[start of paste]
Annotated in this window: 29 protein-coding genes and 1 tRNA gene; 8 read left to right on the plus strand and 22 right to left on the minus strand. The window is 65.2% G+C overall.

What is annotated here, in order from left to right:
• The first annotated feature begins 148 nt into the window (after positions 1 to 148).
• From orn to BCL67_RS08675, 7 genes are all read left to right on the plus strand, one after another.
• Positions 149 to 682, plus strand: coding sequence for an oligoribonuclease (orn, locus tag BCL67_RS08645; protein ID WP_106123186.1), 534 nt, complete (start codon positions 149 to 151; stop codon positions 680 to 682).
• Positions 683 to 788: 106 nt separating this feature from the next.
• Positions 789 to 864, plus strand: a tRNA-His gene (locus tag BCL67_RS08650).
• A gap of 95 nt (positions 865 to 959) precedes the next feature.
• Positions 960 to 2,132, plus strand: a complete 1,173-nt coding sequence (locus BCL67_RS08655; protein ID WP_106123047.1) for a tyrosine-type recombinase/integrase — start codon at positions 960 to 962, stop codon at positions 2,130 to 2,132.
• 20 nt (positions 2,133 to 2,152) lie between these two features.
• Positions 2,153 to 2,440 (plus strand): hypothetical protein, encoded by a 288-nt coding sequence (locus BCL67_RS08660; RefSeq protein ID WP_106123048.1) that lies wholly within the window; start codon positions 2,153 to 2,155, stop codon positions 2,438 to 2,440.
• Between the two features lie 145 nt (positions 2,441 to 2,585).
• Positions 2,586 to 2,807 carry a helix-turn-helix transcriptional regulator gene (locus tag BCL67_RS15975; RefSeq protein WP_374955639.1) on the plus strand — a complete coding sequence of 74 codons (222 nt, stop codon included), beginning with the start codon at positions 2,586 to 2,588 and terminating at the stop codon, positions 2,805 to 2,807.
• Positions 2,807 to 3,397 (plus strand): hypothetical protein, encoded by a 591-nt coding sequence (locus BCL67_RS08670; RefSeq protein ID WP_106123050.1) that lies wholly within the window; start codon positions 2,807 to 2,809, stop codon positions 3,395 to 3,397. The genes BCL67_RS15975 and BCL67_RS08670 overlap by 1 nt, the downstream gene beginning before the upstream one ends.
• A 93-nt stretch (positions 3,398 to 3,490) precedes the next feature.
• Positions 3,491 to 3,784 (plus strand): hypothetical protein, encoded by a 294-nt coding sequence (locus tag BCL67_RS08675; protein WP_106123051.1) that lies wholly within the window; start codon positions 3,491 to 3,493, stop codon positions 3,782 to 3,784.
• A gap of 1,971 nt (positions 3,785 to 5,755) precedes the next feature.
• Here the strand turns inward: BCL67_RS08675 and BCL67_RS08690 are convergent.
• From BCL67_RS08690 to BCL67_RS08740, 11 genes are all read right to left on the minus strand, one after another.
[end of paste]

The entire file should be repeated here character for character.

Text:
Annotated in this window: 29 protein-coding genes and 1 tRNA gene; 8 read left to right on the plus strand and 22 right to left on the minus strand. The window is 65.2% G+C overall.

What is annotated here, in order from left to right:
• The first annotated feature begins 148 nt into the window (after positions 1 to 148).
• From orn to BCL67_RS08675, 7 genes are all read left to right on the plus strand, one after another.
• Positions 149 to 682, plus strand: coding sequence for an oligoribonuclease (orn, locus tag BCL67_RS08645; protein ID WP_106123186.1), 534 nt, complete (start codon positions 149 to 151; stop codon positions 680 to 682).
• Positions 683 to 788: 106 nt separating this feature from the next.
• Positions 789 to 864, plus strand: a tRNA-His gene (locus tag BCL67_RS08650).
• A gap of 95 nt (positions 865 to 959) precedes the next feature.
• Positions 960 to 2,132, plus strand: a complete 1,173-nt coding sequence (locus BCL67_RS08655; protein ID WP_106123047.1) for a tyrosine-type recombinase/integrase — start codon at positions 960 to 962, stop codon at positions 2,130 to 2,132.
• 20 nt (positions 2,133 to 2,152) lie between these two features.
• Positions 2,153 to 2,440 (plus strand): hypothetical protein, encoded by a 288-nt coding sequence (locus BCL67_RS08660; RefSeq protein ID WP_106123048.1) that lies wholly within the window; start codon positions 2,153 to 2,155, stop codon positions 2,438 to 2,440.
• Between the two features lie 145 nt (positions 2,441 to 2,585).
• Positions 2,586 to 2,807 carry a helix-turn-helix transcriptional regulator gene (locus tag BCL67_RS15975; RefSeq protein WP_374955639.1) on the plus strand — a complete coding sequence of 74 codons (222 nt, stop codon included), beginning with the start codon at positions 2,586 to 2,588 and terminating at the stop codon, positions 2,805 to 2,807.
• Positions 2,807 to 3,397 (plus strand): hypothetical protein, encoded by a 591-nt coding sequence (locus BCL67_RS08670; RefSeq protein ID WP_106123050.1) that lies wholly within the window; start codon positions 2,807 to 2,809, stop codon positions 3,395 to 3,397. The genes BCL67_RS15975 and BCL67_RS08670 overlap by 1 nt, the downstream gene beginning before the upstream one ends.
• A 93-nt stretch (positions 3,398 to 3,490) precedes the next feature.
• Positions 3,491 to 3,784 (plus strand): hypothetical protein, encoded by a 294-nt coding sequence (locus tag BCL67_RS08675; protein WP_106123051.1) that lies wholly within the window; start codon positions 3,491 to 3,493, stop codon positions 3,782 to 3,784.
• A gap of 1,971 nt (positions 3,785 to 5,755) precedes the next feature.
• Here the strand turns inward: BCL67_RS08675 and BCL67_RS08690 are convergent.
• From BCL67_RS08690 to BCL67_RS08740, 11 genes are all read right to left on the minus strand, one after another.